And if you are brought up on a diet low in spiciness you would have to put considerable effort to start liking spicy food, which was perhaps one reason why the distinctions were preserved.

I thought the summer temperatures in many cities of North India were as high or higher than most south Indian cities - like Delhi etc.?
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[User Picture]From: theswede
2008-05-19 05:10 am (UTC)
Isn't reason more along the lines that spices grow more powerful the hotter the climate? In the northern areas food preservation was much more important since the food would have to be stored for over half a year while no new food grew; in the hotter areas the food for every day could simply be fetched year round, making preservation unnecessary.

This would also be supported by that no food preservation methods used historically come from hotter areas, and by that adding spice to food does jack and shit to preserve it, unlike for example dumping salt in it. And notably, many hot areas know nothing about using salt (like Thai food, which uses fish instead of salt).
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[User Picture]From: sunson
2008-05-20 08:29 am (UTC)
Actually not. Spices are grown along the hilly sides and rainforests. The hottest regions are where there is lesser growth and more perpendicular exposure to sun's rays at noon (plains of the equator - Andhra, etc.,.)

So I'd say, it depends on whether spices are available in the given region. I mean, its not like people 'knew' they should add spices to protect the food. Secondly, like theswede asks, do spices actually protect food? I thought it didn't matter.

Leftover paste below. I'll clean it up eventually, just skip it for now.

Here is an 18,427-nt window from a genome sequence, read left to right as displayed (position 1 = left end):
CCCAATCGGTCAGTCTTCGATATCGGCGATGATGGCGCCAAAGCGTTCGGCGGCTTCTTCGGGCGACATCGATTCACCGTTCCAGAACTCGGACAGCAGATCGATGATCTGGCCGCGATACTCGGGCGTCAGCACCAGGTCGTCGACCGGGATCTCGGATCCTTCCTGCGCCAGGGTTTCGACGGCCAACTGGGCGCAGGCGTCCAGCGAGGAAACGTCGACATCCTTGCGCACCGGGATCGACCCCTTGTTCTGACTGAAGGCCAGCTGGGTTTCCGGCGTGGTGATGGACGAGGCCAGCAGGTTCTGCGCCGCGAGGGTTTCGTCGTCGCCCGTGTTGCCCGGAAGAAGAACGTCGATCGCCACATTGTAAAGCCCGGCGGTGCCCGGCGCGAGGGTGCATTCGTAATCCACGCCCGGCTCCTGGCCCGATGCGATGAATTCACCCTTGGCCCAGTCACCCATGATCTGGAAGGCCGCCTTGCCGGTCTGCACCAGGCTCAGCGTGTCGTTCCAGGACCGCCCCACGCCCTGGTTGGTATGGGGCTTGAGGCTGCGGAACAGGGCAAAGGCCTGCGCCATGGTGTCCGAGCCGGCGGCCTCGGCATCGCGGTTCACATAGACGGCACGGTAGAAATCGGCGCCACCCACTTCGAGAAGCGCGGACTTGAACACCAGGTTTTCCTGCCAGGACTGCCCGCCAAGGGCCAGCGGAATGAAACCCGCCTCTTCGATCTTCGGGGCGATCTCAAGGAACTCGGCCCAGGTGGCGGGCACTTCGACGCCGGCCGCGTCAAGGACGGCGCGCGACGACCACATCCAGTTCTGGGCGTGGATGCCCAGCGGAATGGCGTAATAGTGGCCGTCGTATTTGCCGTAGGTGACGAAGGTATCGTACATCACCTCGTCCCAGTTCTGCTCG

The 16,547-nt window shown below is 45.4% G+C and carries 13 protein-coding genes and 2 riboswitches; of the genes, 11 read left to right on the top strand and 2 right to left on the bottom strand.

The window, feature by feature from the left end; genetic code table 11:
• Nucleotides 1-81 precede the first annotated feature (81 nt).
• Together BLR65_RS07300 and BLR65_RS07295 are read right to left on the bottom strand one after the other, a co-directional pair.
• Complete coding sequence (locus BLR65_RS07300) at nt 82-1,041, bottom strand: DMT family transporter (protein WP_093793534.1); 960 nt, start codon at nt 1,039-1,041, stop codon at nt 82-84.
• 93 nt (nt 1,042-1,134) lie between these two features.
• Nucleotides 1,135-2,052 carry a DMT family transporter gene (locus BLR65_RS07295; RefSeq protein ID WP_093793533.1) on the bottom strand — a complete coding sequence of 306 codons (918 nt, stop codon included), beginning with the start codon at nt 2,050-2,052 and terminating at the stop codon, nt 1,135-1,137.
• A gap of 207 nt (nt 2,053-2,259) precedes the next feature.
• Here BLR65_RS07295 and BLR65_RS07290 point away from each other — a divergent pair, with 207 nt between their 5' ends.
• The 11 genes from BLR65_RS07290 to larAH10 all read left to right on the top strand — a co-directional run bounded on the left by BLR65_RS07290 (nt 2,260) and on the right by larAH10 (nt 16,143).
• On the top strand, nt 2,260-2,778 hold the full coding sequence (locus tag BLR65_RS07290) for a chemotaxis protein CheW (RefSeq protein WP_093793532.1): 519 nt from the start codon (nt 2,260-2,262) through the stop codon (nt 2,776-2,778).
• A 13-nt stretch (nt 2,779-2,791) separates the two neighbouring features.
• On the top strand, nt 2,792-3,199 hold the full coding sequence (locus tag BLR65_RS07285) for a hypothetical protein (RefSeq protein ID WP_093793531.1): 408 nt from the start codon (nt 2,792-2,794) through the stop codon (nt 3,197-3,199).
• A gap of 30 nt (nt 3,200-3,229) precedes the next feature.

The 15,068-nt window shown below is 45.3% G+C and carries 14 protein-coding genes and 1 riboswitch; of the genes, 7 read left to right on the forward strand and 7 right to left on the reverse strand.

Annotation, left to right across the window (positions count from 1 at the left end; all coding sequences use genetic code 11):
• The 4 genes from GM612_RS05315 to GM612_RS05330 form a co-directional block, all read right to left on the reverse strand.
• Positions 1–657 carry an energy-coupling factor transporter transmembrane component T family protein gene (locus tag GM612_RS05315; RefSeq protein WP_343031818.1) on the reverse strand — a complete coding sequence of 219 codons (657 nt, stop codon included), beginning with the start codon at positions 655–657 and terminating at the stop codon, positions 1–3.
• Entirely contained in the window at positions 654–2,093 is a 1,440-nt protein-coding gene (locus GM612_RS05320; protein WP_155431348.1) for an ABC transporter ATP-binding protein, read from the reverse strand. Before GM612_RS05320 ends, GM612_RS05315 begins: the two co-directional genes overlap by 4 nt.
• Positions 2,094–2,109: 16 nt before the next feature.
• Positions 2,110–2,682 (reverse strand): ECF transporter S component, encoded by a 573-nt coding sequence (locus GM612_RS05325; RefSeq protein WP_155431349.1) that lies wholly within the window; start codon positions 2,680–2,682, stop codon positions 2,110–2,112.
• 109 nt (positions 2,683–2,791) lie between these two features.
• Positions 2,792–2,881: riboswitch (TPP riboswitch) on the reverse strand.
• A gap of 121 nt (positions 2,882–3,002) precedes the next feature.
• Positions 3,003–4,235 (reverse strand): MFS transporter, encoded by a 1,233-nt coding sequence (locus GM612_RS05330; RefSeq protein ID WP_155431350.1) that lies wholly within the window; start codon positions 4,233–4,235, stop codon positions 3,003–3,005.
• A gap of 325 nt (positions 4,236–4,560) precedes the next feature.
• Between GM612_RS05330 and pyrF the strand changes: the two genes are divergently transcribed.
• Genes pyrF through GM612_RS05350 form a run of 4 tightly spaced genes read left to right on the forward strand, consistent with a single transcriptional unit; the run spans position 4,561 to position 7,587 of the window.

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From: (Anonymous)
2008-05-19 10:31 pm (UTC)

Memes rather than genes.

Unless there is information I don't know:

Whereas spices may be important for survival of a population in hot places, I think that the taste for spice is more likely to be encoded in the "memes" of the culture rather than the genes of the race. The taste for a particular type of food is cultivated by/ acquired from one's family.

--
Vishvas
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[User Picture]From: arvindn
2008-05-20 08:48 am (UTC)

Re: Memes rather than genes.

i'm thinking genes play a small part. i remember watching a mini-documentary about a tribe in meghalaya or someplace who lived in a place where this absurdly hot chili pepper grew that would put the habanero to shame. and they had a mutation that made them immune to the chemical. or something like that. but you're right, it's probably largely cultural instead of genetic evolution. thanks for the correction.
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From: (Anonymous)
2008-05-20 11:47 pm (UTC)

Re: Memes rather than genes.

It is possible to argue for a stronger and more specific claim: "Except in geographically isolated populations, the preference for spicy food in hot regions is entirely encoded in the memes, and not at all encoded in the genes". (The degree of geographic isolation is left unspecified.)

The argument is as follows: The genes of most populations of Homo Sapiens have been under very intense selection pressure for resistance to disease and hunger. (Consider the populations decimated by black death in Eurasia, small pox in Americas; malaria in Africa; also the independent development of lactose-tolerance in multiple populations and predisposition for diabetes in South Asia.) When these genes are under such intense selection pressure, it becomes extremely unlikely that anything as trivial as food-preference - or even intelligence- is selected for. (For many complex changes in the phenotype, it is not a single gene, but multiple genes which are responsible. So one mutation which marks progress in one respect can easily reverse "progress" in another respect.)

--
Vishvas